President Paul Biya’s penchant for prolonged absences from the country, particularly, after fulfilling diplomatic obligations abroad has weighed in with his sudden return to the country after the recent EU/AU Summit in Abidjan, Ivory Coast, instigating in its wake, a pristine debate relating to the accurate manner to assess such unusualness.
In this light, some observers have applauded the president, for breaking his own record by unusually returning to the country immediately after an international forum. They have, also, commended him for not sojourning in Abidjan for as long as he had done recently, in Switzerland after the 74th UN General Assembly.
Fault finders have, however, posited that the President’s swift return to the country which he visits from time to time only to fulfill constitutional righteousness has been occasioned one of two factors. The first could be the fact that he was out in an African as opposed to a European country where he is apparent greater luxury. The second could be fear that a Harare-type incident, which culminated in the disgraceful exit of sit-tight Mugabe from power may be restaged in Yaoundé. In their defense, they have opined that it explains why the President thundered against “acts of terrorism propagated by adherents of a divided Cameroon” as soon as he touched feet on Cameroonian soil on Thursday, November 30 2017.
As if to explain why he failed to lengthen his stay as was expected, Mr. Biya, took to the stage upon arrival at the Nsimalen International Airport in Yaounde to condemn the purported recent killing of four soldiers in Agborkim Waterfall in the Southwest Region. Extending condolences to the bereaved families, the President regretted that his country is facing recurrent terrorist attacks which he claimed, are sponsored by secessionists.
Trying to reassure the citizenry that the culprits will be brought to book, the President announced that measures are underway to intensify peace and security within the national territory.
Pundits threw up at his threats, warning that he is singlehandedly worsening an already bad situation. They warned that intimidation and threats have failed woefully to reinstate normalcy in the country since the Anglophone crisis broke out over a year ago. They cautioned Cameroon’s second President who has ruled the country for the last 35 years to tread softly.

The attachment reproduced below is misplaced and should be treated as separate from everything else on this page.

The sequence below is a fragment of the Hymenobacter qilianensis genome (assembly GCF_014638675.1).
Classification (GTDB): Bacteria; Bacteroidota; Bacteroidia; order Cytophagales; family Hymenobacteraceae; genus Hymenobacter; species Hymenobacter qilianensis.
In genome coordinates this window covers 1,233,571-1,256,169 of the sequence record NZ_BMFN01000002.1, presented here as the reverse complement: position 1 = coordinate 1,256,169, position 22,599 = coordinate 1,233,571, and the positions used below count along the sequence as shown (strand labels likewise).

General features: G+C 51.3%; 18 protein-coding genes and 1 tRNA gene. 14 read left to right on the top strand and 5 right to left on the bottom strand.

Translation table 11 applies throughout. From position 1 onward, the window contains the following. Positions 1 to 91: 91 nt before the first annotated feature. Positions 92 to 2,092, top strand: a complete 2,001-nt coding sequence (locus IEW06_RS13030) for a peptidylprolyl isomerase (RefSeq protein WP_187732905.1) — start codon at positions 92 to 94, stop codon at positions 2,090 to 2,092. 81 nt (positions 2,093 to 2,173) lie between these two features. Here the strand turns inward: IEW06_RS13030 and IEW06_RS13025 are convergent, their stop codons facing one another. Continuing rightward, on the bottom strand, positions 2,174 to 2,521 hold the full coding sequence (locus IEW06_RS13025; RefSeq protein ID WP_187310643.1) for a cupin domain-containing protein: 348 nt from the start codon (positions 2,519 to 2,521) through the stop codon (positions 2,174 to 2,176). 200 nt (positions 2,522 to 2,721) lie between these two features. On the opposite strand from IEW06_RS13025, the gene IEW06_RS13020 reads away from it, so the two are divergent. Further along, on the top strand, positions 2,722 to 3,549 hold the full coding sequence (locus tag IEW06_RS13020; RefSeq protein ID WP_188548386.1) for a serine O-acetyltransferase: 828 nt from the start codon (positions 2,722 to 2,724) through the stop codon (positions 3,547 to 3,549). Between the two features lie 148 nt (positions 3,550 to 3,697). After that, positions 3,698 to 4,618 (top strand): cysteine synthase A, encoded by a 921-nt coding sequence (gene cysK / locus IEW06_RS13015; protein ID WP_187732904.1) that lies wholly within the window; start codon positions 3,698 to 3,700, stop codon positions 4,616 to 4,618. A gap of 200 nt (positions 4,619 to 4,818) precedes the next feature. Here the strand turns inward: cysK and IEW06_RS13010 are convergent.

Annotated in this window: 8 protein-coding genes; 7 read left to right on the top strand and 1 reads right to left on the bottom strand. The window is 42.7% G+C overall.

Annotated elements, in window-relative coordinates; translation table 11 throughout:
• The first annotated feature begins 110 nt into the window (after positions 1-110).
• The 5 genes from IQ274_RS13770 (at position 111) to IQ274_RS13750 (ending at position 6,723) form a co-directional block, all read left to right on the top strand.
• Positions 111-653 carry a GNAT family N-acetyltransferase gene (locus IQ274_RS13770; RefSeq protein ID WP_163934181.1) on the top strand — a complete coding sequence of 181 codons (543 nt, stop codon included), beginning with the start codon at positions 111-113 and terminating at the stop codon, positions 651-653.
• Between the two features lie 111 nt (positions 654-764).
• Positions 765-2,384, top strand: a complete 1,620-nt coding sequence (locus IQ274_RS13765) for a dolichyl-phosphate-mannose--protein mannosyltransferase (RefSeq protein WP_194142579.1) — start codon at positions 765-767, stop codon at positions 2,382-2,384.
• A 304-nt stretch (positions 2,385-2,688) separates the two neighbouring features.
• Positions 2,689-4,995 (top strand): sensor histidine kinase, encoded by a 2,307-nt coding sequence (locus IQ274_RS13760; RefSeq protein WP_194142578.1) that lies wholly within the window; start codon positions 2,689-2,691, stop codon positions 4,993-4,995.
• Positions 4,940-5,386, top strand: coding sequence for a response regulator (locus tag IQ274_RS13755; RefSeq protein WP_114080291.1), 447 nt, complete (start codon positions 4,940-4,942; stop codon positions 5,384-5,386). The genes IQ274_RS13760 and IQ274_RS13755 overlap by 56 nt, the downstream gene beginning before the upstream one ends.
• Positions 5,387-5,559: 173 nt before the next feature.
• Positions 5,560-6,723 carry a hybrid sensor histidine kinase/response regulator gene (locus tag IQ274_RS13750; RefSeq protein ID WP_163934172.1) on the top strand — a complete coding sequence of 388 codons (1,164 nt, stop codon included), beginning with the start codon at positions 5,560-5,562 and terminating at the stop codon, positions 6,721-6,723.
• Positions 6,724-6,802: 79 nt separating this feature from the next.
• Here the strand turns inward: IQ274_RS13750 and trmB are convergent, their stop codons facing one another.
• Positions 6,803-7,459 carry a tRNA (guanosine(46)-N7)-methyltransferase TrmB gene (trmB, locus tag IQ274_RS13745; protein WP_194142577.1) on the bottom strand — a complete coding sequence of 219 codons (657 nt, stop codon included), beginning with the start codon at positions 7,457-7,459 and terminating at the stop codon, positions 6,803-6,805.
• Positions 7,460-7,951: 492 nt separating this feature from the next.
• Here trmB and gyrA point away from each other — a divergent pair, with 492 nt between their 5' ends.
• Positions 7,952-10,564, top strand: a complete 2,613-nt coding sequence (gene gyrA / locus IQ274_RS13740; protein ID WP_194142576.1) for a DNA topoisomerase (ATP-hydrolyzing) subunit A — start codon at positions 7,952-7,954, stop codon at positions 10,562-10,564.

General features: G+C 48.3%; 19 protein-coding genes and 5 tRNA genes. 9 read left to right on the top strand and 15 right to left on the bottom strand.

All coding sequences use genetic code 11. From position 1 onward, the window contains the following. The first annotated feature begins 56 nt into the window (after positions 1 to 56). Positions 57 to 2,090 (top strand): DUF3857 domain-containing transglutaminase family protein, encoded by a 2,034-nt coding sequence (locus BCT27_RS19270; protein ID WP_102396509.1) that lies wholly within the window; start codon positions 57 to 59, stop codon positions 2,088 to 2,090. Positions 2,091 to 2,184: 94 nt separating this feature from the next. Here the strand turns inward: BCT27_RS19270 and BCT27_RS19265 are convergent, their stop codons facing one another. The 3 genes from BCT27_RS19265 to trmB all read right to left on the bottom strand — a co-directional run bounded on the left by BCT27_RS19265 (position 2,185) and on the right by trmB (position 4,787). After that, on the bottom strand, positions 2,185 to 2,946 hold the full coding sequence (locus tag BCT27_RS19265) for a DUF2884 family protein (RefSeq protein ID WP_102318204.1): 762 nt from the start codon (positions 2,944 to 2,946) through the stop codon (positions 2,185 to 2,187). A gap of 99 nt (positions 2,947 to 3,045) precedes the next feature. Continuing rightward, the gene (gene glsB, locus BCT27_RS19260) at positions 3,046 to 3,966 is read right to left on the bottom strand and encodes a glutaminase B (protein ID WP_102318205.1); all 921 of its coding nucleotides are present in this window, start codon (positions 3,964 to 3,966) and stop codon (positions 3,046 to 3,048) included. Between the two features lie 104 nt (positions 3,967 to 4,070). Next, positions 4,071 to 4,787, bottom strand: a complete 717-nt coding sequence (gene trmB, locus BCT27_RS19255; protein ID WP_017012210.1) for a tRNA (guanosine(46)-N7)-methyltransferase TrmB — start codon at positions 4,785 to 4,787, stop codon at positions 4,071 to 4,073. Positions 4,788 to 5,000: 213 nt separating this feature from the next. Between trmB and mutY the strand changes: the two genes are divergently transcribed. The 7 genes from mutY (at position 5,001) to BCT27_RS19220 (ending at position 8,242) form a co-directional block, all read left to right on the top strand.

The 84 year old had gone to defend what he calls the rights of young people in the future of Africa even though his Government is anything but youthful.
People are asking whether military life is more important than those of other Cameroonians, or if those lives that the military has been mowing down in the recent past; those very people who elected him are lesser mortals.
Meantime, the boisterous Communications Minister, Issa Tchiroma Bakary, had in a press briefing, besought the international community to take note of the goings-on in the Northwest and Southwest Regions.
“This escalation of indiscriminate violence and murder, specifically targeting those to whom the republic has entrusted the responsibility to defend the territorial integrity and the security of people, calls more than ever, on the international community to take full account of the current situation in the Northwest and Southwest Regions of Cameroon. We will continue to protect every Cameroonian living in these two Regions against the situation of hostility and captivity. The Government will take its responsibility to free its citizens from the state of captivity, terror and trauma resulting from the anti-republican conveyed by the secessionists.”
Ironically, this responsibility of the Communication Minister’s imagination has largely been taken by way of killing the very people like flies and chasing others into foreign exile.
As if to put the President’s words into action, the Senior Divisional for Manyu, Oum II Joseph, on Friday, December 1, signed a communiqué strongly advising inhabitants of Akwaya, Mamfe and Eyumojock Sub Divisions to “relocate to safer neighbourhoods of their choices in the hours that follow.” He warned that failure to do so would be treated as accomplices and perpetrators of supposed ongoing criminal occurrences registered against security and defense forces. At whose expense and where they are expected to relocate is a puzzle.
By Claudia Nsono